U.S. needs trafficking law to stop gun violence


Donald Trump and others who oppose measures to curb gun trafficking like to use Chicago to prove their point. So much gun control, goes the argument, and still so many guns and deaths by gun in the city.

This is false logic. Their argument ignores the well-documented ease with which illegal guns travel to Chicago, as in many urban areas, because of lax gun laws nearby.

NYC has many fewer gun deaths but still suffers from gun violence. Many guns used in crimes here come from out of state, as in the 2015 death of NYPD Officer Randolph Holder, shot in the head while pursuing a suspect, as well as other cases lower in profile but no less tragic. This week, State Attorney General Eric Schneiderman released a report on how guns get to New York despite strict gun laws here, citing a lack of regulations elsewhere.

More than 50,000 guns connected to crimes were recovered by New York law enforcement between 2010 and 2015. Of the 46,514 whose source could be traced, the report finds that 74 percent originated out of state. In NYC, where gun laws are tighter, that proportion was 87 percent.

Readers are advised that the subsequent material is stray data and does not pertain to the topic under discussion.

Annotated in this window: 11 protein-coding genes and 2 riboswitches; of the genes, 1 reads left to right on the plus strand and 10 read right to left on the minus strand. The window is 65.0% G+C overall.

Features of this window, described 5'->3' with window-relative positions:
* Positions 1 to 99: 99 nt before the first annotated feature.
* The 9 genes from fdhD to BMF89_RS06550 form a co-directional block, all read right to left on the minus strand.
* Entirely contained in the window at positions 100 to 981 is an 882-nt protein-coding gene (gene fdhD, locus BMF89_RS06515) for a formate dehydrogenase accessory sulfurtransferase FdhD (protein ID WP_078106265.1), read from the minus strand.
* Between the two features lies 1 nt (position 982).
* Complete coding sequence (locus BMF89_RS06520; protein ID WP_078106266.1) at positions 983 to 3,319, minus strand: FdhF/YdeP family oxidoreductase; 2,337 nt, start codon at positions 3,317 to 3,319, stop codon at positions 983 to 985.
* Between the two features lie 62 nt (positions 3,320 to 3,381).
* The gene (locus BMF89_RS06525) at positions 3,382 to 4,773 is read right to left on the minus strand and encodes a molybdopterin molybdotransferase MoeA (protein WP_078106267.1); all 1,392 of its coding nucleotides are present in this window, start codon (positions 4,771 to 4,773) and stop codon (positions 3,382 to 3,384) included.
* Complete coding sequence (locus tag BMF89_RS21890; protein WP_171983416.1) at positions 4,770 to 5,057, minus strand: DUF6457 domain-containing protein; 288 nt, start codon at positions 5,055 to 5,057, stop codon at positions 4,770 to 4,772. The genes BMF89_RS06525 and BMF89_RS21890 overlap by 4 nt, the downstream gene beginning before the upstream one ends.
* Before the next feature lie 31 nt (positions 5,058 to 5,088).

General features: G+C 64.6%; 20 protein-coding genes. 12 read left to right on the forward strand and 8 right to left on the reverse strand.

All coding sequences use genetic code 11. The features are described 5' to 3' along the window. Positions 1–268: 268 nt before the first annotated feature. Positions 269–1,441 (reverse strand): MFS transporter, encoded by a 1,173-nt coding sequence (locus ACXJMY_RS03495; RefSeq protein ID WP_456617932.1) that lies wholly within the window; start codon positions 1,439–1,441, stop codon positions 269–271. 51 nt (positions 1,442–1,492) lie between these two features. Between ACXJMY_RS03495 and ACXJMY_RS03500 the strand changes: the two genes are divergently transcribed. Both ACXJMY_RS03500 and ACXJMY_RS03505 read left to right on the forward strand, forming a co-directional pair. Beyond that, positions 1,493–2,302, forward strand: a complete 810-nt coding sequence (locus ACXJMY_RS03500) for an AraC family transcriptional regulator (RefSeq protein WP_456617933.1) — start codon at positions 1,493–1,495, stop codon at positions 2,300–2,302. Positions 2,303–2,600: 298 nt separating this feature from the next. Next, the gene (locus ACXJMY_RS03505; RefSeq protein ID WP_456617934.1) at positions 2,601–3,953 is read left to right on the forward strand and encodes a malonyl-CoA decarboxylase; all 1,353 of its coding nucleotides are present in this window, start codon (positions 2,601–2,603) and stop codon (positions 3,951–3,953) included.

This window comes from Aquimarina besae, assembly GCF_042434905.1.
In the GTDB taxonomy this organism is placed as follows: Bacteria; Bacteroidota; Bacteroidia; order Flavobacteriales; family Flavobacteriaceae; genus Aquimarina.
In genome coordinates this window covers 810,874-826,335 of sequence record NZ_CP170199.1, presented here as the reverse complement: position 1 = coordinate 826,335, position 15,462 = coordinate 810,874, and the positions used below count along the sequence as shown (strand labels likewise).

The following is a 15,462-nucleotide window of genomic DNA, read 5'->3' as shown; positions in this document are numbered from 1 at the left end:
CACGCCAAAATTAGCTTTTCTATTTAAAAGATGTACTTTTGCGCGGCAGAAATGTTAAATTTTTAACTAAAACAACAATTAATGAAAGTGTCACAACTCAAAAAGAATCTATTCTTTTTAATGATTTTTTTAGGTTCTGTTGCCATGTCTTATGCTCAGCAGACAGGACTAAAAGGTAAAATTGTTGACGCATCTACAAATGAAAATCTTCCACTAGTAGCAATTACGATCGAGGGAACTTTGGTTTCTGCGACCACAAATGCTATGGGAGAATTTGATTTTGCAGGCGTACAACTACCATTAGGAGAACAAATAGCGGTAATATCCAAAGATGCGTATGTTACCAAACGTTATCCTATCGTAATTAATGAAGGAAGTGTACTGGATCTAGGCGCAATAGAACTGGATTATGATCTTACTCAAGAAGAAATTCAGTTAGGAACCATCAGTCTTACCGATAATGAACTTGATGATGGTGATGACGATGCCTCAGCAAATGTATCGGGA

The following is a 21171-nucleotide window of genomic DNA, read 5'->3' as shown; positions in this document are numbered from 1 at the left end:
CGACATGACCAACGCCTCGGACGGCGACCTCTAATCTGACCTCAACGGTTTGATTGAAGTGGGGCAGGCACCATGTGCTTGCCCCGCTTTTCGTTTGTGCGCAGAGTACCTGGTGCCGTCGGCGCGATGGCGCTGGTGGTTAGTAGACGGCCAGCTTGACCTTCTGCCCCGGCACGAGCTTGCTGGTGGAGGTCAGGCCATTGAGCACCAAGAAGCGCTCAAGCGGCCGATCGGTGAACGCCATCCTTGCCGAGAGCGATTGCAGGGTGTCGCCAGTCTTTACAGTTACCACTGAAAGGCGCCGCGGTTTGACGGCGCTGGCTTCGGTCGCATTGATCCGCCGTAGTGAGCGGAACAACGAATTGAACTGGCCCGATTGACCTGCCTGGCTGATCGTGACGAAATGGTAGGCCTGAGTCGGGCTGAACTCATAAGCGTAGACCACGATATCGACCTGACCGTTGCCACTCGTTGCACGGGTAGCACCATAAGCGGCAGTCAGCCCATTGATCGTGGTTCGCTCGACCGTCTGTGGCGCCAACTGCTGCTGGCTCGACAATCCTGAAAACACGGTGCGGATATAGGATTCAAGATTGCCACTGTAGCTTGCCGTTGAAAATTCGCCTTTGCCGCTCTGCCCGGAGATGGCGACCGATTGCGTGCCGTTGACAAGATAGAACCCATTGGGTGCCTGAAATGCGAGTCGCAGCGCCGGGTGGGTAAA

The report compiles data on those guns’ histories. Such data has been sorely limited by the NRA and gun rights lobby — as with much research into guns. What is the NRA afraid of finding out? Limits on research and gun data block solutions to our national crisis of gun violence, particularly the vast majority involving handguns.

Schneiderman’s report says certain restrictions could make a difference. The report estimates some 20 percent of guns with known time lines were brought to New York with the intention that they be sold illegally. The State Legislature could pass a “kingpin bill” to increase penalties on traffickers. But solutions must be national to block the flow of guns from states such as Virginia and Georgia along the I-95 “Iron Pipeline” corridor. That means a federal gun-trafficking law, universal background checks and no gun-show loopholes.

Cities including New York and Chicago, and even some states, have taken steps to keep guns out of the hands of criminals. Gun-control opponents are wrong that such measures don’t have an effect. But NYC can’t do it alone.

 

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